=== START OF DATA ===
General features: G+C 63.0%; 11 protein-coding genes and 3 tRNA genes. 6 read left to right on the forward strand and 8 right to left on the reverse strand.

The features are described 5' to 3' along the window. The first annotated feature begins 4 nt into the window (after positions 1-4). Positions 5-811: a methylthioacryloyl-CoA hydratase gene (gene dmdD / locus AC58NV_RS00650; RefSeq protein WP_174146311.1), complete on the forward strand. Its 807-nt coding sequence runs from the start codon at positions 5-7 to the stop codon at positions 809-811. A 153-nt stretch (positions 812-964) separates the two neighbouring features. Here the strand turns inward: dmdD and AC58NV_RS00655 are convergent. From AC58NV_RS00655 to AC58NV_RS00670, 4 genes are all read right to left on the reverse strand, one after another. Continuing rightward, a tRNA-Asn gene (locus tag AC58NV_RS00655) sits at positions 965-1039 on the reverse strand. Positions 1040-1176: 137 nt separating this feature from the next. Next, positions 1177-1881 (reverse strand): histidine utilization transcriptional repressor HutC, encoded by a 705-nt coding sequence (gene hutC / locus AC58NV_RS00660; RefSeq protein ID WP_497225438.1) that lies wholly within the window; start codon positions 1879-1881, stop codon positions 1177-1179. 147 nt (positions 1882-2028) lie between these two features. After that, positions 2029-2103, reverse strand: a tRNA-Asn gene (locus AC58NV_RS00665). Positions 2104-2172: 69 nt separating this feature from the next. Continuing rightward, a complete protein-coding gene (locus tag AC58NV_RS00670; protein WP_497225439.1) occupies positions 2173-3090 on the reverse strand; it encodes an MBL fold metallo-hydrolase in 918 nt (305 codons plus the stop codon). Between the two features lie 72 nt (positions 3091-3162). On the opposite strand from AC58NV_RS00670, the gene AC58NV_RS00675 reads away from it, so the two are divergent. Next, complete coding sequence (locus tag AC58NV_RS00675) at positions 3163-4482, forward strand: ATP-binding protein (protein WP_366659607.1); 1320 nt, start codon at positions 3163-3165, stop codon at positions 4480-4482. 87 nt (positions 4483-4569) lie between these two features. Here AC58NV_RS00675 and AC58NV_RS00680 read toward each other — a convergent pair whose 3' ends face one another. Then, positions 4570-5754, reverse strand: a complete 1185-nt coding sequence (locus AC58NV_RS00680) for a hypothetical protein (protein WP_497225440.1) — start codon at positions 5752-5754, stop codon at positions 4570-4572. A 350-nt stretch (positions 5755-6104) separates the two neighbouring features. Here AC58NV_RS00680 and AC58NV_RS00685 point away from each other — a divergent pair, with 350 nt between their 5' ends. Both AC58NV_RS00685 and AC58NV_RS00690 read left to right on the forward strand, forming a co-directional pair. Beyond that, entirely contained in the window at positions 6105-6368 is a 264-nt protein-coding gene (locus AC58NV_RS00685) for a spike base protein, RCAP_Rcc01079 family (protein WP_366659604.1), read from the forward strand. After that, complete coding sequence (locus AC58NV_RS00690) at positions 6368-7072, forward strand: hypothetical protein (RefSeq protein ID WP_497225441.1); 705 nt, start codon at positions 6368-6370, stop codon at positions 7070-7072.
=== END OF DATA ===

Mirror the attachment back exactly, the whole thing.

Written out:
General features: G+C 63.0%; 11 protein-coding genes and 3 tRNA genes. 6 read left to right on the forward strand and 8 right to left on the reverse strand.

The features are described 5' to 3' along the window. The first annotated feature begins 4 nt into the window (after positions 1-4). Positions 5-811: a methylthioacryloyl-CoA hydratase gene (gene dmdD / locus AC58NV_RS00650; RefSeq protein WP_174146311.1), complete on the forward strand. Its 807-nt coding sequence runs from the start codon at positions 5-7 to the stop codon at positions 809-811. A 153-nt stretch (positions 812-964) separates the two neighbouring features. Here the strand turns inward: dmdD and AC58NV_RS00655 are convergent. From AC58NV_RS00655 to AC58NV_RS00670, 4 genes are all read right to left on the reverse strand, one after another. Continuing rightward, a tRNA-Asn gene (locus tag AC58NV_RS00655) sits at positions 965-1039 on the reverse strand. Positions 1040-1176: 137 nt separating this feature from the next. Next, positions 1177-1881 (reverse strand): histidine utilization transcriptional repressor HutC, encoded by a 705-nt coding sequence (gene hutC / locus AC58NV_RS00660; RefSeq protein ID WP_497225438.1) that lies wholly within the window; start codon positions 1879-1881, stop codon positions 1177-1179. 147 nt (positions 1882-2028) lie between these two features. After that, positions 2029-2103, reverse strand: a tRNA-Asn gene (locus AC58NV_RS00665). Positions 2104-2172: 69 nt separating this feature from the next. Continuing rightward, a complete protein-coding gene (locus tag AC58NV_RS00670; protein WP_497225439.1) occupies positions 2173-3090 on the reverse strand; it encodes an MBL fold metallo-hydrolase in 918 nt (305 codons plus the stop codon). Between the two features lie 72 nt (positions 3091-3162). On the opposite strand from AC58NV_RS00670, the gene AC58NV_RS00675 reads away from it, so the two are divergent. Next, complete coding sequence (locus tag AC58NV_RS00675) at positions 3163-4482, forward strand: ATP-binding protein (protein WP_366659607.1); 1320 nt, start codon at positions 3163-3165, stop codon at positions 4480-4482. 87 nt (positions 4483-4569) lie between these two features. Here AC58NV_RS00675 and AC58NV_RS00680 read toward each other — a convergent pair whose 3' ends face one another. Then, positions 4570-5754, reverse strand: a complete 1185-nt coding sequence (locus AC58NV_RS00680) for a hypothetical protein (protein WP_497225440.1) — start codon at positions 5752-5754, stop codon at positions 4570-4572. A 350-nt stretch (positions 5755-6104) separates the two neighbouring features. Here AC58NV_RS00680 and AC58NV_RS00685 point away from each other — a divergent pair, with 350 nt between their 5' ends. Both AC58NV_RS00685 and AC58NV_RS00690 read left to right on the forward strand, forming a co-directional pair. Beyond that, entirely contained in the window at positions 6105-6368 is a 264-nt protein-coding gene (locus AC58NV_RS00685) for a spike base protein, RCAP_Rcc01079 family (protein WP_366659604.1), read from the forward strand. After that, complete coding sequence (locus AC58NV_RS00690) at positions 6368-7072, forward strand: hypothetical protein (RefSeq protein ID WP_497225441.1); 705 nt, start codon at positions 6368-6370, stop codon at positions 7070-7072.